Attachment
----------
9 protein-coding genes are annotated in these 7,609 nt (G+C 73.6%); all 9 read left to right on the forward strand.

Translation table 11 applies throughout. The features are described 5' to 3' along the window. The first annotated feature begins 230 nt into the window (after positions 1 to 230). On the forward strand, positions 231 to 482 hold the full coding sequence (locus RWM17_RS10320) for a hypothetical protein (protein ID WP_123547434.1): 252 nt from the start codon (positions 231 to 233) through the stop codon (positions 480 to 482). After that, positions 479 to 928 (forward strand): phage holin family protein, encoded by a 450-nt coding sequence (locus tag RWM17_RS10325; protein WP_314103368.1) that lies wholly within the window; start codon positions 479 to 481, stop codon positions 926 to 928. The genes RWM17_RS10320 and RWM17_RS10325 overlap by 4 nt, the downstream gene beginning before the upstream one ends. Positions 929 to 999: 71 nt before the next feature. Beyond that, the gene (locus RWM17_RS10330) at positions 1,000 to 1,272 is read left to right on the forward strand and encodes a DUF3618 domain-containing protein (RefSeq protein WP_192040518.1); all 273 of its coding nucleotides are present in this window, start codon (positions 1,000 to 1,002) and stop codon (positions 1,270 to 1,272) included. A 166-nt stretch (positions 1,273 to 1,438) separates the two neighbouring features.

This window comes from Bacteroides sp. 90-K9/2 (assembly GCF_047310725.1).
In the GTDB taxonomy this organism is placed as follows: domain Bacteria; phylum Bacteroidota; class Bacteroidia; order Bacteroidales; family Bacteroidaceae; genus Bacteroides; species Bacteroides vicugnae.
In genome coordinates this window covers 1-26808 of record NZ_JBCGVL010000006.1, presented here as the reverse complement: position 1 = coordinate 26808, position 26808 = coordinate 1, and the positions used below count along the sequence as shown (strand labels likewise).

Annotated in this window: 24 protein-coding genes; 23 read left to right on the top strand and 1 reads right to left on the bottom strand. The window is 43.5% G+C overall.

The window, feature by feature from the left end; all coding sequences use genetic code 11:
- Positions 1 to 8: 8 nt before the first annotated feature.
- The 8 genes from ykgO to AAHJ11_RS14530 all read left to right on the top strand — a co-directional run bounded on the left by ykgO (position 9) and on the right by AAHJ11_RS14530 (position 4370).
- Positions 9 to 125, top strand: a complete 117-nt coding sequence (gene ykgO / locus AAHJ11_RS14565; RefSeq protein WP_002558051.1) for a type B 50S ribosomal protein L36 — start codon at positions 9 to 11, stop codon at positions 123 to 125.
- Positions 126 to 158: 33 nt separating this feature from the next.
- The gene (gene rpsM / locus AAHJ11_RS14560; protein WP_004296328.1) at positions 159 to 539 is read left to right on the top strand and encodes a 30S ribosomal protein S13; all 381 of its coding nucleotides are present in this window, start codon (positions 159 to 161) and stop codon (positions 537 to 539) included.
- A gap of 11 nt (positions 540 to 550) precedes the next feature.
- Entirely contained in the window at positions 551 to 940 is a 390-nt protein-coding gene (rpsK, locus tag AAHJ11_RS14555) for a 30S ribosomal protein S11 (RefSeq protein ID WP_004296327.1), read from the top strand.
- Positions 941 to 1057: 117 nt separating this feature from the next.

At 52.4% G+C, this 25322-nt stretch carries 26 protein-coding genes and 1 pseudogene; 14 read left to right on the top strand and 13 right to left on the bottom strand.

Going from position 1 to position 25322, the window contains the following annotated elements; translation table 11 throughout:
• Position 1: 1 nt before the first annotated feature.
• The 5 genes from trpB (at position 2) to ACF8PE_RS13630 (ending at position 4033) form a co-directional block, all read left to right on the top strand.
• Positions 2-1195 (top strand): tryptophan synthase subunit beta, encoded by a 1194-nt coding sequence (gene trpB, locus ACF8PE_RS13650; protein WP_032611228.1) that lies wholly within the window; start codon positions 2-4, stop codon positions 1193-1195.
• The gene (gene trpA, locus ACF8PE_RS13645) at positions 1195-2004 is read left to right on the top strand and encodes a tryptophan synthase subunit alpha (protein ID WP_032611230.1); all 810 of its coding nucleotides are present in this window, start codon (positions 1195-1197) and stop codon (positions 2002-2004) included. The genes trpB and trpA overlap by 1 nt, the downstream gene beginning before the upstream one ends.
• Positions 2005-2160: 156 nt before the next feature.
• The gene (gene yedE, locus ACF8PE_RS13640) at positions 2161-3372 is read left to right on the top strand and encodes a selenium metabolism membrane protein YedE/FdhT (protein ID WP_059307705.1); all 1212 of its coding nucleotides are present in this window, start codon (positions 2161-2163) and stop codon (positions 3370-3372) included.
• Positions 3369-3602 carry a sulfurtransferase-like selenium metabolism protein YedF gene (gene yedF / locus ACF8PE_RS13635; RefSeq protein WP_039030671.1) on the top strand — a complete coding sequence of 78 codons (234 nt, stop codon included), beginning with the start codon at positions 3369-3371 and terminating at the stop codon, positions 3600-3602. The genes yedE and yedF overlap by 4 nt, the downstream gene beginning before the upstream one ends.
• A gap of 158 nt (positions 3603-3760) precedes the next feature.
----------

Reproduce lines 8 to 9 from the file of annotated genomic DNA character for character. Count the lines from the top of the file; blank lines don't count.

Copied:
- Positions 1 to 8: 8 nt before the first annotated feature.
- The 8 genes from ykgO to AAHJ11_RS14530 all read left to right on the top strand — a co-directional run bounded on the left by ykgO (position 9) and on the right by AAHJ11_RS14530 (position 4370).